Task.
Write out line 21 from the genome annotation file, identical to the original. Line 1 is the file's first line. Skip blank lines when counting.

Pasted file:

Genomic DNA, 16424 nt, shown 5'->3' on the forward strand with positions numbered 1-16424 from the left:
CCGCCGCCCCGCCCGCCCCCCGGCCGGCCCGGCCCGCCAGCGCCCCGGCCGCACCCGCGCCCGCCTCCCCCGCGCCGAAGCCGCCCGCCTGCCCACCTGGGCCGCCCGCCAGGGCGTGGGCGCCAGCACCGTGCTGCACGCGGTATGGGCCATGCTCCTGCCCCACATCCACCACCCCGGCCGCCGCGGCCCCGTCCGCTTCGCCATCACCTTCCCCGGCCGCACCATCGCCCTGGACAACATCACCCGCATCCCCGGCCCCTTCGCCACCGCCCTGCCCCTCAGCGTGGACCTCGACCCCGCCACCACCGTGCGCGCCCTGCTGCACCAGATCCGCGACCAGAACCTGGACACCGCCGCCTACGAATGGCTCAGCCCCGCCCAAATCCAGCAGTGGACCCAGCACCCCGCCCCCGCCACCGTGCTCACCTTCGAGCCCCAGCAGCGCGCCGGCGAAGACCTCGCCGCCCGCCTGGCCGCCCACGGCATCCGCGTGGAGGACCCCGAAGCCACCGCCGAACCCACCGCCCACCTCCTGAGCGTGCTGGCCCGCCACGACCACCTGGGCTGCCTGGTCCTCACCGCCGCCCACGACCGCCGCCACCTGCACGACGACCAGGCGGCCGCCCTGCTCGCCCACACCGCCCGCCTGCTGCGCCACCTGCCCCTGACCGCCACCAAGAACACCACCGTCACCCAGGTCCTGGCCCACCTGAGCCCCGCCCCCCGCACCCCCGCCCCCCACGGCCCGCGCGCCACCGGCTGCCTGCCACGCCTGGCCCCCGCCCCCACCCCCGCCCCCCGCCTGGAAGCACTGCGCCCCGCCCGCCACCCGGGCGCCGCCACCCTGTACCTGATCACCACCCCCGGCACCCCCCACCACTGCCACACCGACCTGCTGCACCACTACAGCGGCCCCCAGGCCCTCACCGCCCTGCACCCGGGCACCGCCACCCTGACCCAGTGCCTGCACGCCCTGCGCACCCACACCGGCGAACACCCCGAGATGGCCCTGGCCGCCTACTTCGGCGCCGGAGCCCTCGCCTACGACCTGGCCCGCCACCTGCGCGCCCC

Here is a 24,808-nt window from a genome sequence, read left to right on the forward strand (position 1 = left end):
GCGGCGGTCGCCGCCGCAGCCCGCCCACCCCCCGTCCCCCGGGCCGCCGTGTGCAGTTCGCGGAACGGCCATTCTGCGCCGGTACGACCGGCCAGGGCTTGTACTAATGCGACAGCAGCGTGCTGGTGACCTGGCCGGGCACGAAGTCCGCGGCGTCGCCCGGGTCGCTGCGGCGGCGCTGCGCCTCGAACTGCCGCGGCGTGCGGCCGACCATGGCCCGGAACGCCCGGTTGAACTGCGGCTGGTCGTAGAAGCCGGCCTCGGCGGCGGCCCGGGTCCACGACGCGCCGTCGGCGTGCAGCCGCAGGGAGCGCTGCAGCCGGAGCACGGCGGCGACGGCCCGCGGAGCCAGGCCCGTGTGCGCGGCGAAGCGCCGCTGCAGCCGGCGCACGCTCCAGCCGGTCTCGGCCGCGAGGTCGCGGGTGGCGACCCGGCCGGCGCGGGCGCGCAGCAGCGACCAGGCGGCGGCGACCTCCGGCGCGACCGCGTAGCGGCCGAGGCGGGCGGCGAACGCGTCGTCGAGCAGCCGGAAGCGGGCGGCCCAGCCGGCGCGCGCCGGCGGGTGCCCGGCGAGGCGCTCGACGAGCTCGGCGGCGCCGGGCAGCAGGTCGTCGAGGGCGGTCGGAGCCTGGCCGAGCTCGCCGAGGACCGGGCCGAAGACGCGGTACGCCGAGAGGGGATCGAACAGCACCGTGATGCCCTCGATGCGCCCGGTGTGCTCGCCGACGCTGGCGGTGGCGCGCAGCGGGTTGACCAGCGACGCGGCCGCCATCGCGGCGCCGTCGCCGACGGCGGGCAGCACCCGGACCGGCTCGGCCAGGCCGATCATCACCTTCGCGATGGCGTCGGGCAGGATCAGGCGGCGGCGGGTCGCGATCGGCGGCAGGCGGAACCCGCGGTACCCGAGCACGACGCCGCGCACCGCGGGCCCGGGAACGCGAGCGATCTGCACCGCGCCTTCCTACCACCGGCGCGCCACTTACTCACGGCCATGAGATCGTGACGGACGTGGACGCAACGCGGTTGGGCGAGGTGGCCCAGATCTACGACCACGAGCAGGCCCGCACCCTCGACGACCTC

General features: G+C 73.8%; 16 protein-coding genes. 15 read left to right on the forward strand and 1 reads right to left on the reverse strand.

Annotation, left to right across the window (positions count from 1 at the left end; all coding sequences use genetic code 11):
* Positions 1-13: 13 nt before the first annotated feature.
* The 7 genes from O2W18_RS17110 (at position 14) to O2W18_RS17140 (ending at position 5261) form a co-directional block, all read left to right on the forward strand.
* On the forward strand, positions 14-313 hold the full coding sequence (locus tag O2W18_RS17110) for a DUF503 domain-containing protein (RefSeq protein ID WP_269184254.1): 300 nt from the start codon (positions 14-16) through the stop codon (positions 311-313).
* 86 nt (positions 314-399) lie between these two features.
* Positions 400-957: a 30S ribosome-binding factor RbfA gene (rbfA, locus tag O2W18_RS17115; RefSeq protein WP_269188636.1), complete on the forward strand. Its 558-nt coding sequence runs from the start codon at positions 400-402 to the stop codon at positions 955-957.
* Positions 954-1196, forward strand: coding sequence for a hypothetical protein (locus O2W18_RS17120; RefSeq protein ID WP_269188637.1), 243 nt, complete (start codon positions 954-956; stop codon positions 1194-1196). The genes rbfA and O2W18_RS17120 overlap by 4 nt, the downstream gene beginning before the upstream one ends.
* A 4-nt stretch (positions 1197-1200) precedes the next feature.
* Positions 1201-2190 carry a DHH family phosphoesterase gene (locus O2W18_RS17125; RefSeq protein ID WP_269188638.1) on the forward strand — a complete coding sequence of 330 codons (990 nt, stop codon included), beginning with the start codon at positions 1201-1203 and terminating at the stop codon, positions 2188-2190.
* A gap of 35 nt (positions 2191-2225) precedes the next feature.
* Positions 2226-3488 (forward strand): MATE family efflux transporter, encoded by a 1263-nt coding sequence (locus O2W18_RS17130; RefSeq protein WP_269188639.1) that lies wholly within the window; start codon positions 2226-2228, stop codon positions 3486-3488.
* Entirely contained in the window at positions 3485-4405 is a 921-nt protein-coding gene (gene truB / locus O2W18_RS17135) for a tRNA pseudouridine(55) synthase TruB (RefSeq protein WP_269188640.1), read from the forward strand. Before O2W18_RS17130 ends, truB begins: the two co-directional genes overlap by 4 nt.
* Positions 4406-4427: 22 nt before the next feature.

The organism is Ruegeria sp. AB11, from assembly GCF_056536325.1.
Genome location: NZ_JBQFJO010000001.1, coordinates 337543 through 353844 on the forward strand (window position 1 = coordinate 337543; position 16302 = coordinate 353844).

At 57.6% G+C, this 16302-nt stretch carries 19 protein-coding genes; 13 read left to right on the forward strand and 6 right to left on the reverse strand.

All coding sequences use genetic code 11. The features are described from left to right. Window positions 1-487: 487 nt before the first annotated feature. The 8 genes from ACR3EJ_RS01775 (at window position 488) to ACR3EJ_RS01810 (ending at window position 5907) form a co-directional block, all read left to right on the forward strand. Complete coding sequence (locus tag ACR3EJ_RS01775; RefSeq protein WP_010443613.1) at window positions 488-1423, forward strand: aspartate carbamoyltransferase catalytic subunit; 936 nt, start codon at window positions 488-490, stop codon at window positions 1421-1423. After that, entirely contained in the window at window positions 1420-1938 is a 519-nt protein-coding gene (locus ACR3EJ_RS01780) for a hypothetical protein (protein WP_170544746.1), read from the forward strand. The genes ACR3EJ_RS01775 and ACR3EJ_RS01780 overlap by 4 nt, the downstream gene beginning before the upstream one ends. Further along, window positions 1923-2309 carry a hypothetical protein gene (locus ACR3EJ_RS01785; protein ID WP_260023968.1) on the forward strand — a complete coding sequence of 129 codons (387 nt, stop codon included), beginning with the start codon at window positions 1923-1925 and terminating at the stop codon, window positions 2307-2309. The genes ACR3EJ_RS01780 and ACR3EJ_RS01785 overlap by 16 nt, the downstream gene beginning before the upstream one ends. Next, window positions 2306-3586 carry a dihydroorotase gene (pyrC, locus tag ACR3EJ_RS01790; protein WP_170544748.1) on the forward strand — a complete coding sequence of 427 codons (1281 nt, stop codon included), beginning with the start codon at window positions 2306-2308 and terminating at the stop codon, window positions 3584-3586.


At 57.6% G+C, this 16302-nt stretch carries 19 protein-coding genes; 13 read left to right on the forward strand and 6 right to left on the reverse strand.